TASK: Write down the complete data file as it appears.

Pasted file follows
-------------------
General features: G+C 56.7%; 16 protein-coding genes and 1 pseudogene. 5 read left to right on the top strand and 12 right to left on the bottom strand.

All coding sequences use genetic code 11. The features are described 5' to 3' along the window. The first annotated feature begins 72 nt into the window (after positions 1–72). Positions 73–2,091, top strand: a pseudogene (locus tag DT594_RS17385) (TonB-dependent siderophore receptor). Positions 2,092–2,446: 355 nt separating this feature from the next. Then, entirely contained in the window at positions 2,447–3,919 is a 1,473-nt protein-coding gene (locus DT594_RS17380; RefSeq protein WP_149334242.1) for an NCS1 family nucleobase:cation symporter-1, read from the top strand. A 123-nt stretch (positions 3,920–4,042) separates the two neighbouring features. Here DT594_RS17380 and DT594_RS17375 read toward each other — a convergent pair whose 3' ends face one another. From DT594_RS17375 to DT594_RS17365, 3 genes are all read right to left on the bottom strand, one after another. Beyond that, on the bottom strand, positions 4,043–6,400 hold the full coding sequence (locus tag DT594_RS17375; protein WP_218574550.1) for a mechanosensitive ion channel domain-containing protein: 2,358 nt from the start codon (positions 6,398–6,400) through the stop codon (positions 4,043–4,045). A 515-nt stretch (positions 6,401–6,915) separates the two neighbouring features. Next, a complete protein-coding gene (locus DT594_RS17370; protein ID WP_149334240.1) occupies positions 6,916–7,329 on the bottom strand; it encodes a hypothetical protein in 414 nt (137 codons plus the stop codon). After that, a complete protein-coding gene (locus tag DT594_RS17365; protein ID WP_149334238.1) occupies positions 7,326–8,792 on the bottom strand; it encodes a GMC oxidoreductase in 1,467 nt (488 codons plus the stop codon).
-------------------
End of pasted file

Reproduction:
General features: G+C 56.7%; 16 protein-coding genes and 1 pseudogene. 5 read left to right on the top strand and 12 right to left on the bottom strand.

All coding sequences use genetic code 11. The features are described 5' to 3' along the window. The first annotated feature begins 72 nt into the window (after positions 1–72). Positions 73–2,091, top strand: a pseudogene (locus tag DT594_RS17385) (TonB-dependent siderophore receptor). Positions 2,092–2,446: 355 nt separating this feature from the next. Then, entirely contained in the window at positions 2,447–3,919 is a 1,473-nt protein-coding gene (locus DT594_RS17380; RefSeq protein WP_149334242.1) for an NCS1 family nucleobase:cation symporter-1, read from the top strand. A 123-nt stretch (positions 3,920–4,042) separates the two neighbouring features. Here DT594_RS17380 and DT594_RS17375 read toward each other — a convergent pair whose 3' ends face one another. From DT594_RS17375 to DT594_RS17365, 3 genes are all read right to left on the bottom strand, one after another. Beyond that, on the bottom strand, positions 4,043–6,400 hold the full coding sequence (locus tag DT594_RS17375; protein WP_218574550.1) for a mechanosensitive ion channel domain-containing protein: 2,358 nt from the start codon (positions 6,398–6,400) through the stop codon (positions 4,043–4,045). A 515-nt stretch (positions 6,401–6,915) separates the two neighbouring features. Next, a complete protein-coding gene (locus DT594_RS17370; protein ID WP_149334240.1) occupies positions 6,916–7,329 on the bottom strand; it encodes a hypothetical protein in 414 nt (137 codons plus the stop codon). After that, a complete protein-coding gene (locus tag DT594_RS17365; protein ID WP_149334238.1) occupies positions 7,326–8,792 on the bottom strand; it encodes a GMC oxidoreductase in 1,467 nt (488 codons plus the stop codon).